The number of cats fostered nearly doubled from 2747 in 2011 to 4732 cats in 2016, and in 2016, 78% of cats that were fostered were rehomed within 90 days. In 2011, if a cat failed the initial behavioral assessment by displaying avoidance and/or low social behaviors, it was often deemed inappropriate for rehoming, and so was euthanized. In contrast, in 2016, many more such cats were fostered and given the opportunity to develop or demonstrate social behaviors, and were subsequently rehomed [56
]. Fostering is a highly effective method for preparing cats for rehoming, and while in foster care, health problems can also be treated [17
]. Foster care can provide greater environmental enrichment, with consequent beneficial effects on social behavior and health [59
]. Utilization of temporary foster care markedly improved odds of live release for dogs, and resulted in a 70% reduction in the prevalence of major or minor health or behavior concerns compared to the prevalence in the same dogs before they were fostered [61
]. Foster care is particularly valuable for improving the outcomes of older cats, which typically have longer length of stay in shelters, and as in our study, have higher euthanasia rates [62
]. Foster carers, through their social networks, can also increase the number of potential adopters available. In both years of our study, about half of the cats fostered were placed in foster care by day 3 of admission to the shelter. RSPCA Queensland has been very successful in recruiting foster carers (usually volunteers), and resources directed at increasing foster care placement will subsequently further increase the number of cats rehomed. However, for cat fostering to be successful, foster carers require training and advice, resources to care for cats, and behavioral support, such as RSPCA Queensland’s foster family network [63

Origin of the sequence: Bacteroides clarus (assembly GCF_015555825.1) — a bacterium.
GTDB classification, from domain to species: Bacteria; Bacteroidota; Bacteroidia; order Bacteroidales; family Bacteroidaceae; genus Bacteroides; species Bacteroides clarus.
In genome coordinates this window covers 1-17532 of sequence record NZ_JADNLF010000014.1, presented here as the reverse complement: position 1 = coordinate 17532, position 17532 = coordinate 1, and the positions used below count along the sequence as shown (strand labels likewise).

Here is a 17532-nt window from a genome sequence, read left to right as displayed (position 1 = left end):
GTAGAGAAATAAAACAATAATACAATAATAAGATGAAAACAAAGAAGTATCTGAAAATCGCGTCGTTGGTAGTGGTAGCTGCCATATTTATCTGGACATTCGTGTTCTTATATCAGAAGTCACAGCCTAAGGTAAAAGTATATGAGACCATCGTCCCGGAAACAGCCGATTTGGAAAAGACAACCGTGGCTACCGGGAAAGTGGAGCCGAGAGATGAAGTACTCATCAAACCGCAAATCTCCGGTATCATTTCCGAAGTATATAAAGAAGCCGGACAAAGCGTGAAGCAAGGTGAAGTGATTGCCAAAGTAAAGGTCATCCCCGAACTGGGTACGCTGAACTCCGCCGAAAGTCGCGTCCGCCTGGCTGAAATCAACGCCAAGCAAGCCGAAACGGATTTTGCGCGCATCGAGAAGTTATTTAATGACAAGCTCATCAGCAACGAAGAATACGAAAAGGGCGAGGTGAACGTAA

], which is an exemplar that could be adopted by other shelters and welfare groups. Although not classed as being in foster care, some timid cats and those not coping well within the shelter environment were brought into staff offices to provide a more home-like environment and greater human interaction.
There has been a continuing reduction in euthanasia across RSPCA shelters [3
], and this was reflected in significantly decreased numbers and percentages of cats euthanized from 7656 and 58% to 1826 and 15% from 2011 to 2016. In 2011, decisions to euthanize cats occurred sooner following admission (e.g., 84% of the 7656 admissions where the cat was euthanized occurred within 8 days of admission compared with 25 days for 84% of the 1826 admissions euthanized in 2016). Factors leading to the decision to euthanize included age, poor social behaviors, being classified as feral, medical reasons, and space limitations. The percentages of euthanasias for these reasons decreased from 2011 to 2016, with no cats euthanized for space limitations in 2016. The decrease in percentages and numbers euthanized was achieved by increasing capacity through an expanded foster network, by increasing distribution for rehoming through partnerships with pet shops, and by moving cats and kittens between shelters to sites of higher demand. For example, kittens continue to be born in the tropical part of the state in winter when none are being born in the southern areas and are moved south to satisfy continued demand.